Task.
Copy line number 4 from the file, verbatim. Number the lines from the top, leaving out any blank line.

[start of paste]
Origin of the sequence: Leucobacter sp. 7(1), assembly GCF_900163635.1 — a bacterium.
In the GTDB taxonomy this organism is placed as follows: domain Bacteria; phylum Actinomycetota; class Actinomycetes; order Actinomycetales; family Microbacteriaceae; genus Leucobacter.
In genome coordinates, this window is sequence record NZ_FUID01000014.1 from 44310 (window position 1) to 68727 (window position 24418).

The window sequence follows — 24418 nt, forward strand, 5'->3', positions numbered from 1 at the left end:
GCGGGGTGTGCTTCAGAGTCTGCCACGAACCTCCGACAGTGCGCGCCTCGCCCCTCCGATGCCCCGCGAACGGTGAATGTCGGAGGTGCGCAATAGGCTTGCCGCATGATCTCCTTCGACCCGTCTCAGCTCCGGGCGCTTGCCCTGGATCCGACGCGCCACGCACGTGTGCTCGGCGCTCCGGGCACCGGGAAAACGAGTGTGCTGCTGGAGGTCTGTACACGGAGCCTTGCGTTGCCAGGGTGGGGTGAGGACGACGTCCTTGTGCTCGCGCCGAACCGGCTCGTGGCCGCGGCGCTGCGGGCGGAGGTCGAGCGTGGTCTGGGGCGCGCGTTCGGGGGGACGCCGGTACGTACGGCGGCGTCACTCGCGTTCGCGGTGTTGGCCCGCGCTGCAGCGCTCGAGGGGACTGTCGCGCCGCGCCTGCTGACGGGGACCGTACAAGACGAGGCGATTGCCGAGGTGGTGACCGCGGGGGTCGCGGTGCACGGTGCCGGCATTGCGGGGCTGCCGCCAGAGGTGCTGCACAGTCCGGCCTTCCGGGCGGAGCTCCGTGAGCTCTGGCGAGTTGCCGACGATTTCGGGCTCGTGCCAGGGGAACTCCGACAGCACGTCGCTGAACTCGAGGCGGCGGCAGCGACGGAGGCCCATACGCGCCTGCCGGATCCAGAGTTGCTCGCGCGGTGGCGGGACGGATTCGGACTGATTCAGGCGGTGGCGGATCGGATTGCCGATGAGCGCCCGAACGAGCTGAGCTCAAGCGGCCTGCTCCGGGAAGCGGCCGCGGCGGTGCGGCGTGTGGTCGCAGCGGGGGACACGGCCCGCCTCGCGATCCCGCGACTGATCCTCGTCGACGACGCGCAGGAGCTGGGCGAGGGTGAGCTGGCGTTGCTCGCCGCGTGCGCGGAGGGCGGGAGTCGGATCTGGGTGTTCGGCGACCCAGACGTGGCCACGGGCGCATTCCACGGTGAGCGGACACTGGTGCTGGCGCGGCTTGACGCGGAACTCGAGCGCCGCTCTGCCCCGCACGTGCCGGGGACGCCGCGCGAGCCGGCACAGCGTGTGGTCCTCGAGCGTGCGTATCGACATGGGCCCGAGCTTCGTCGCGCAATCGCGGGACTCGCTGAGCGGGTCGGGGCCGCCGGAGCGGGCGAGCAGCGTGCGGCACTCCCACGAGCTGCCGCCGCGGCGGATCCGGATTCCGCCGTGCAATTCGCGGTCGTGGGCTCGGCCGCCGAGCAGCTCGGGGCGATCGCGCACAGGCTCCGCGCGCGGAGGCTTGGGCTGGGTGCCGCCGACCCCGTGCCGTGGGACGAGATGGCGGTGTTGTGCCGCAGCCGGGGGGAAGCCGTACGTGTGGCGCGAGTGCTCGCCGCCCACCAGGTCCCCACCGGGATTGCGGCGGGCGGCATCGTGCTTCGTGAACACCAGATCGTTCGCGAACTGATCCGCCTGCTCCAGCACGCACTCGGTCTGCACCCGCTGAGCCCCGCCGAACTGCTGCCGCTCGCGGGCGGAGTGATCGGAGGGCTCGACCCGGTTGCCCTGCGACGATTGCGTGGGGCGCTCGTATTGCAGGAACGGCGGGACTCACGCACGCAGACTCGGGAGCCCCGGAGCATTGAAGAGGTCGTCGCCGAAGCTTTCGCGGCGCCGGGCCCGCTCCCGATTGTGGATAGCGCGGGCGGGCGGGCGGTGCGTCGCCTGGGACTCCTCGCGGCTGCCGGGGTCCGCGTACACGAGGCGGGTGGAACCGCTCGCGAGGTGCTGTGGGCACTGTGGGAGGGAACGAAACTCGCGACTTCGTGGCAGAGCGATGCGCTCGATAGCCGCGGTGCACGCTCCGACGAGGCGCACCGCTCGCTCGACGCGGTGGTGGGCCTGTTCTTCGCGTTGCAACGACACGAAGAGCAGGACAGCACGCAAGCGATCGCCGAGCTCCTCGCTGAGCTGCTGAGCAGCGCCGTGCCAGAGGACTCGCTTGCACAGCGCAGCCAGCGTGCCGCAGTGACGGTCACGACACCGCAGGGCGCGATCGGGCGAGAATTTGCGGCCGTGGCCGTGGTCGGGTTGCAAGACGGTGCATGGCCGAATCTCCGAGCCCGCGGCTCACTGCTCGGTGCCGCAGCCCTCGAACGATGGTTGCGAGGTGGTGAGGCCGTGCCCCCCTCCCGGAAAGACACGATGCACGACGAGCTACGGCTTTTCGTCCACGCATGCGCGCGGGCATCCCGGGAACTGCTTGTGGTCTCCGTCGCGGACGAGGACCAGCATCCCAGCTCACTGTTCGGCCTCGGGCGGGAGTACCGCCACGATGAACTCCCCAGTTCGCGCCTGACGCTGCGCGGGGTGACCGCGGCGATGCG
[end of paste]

The window sequence follows — 24418 nt, forward strand, 5'->3', positions numbered from 1 at the left end: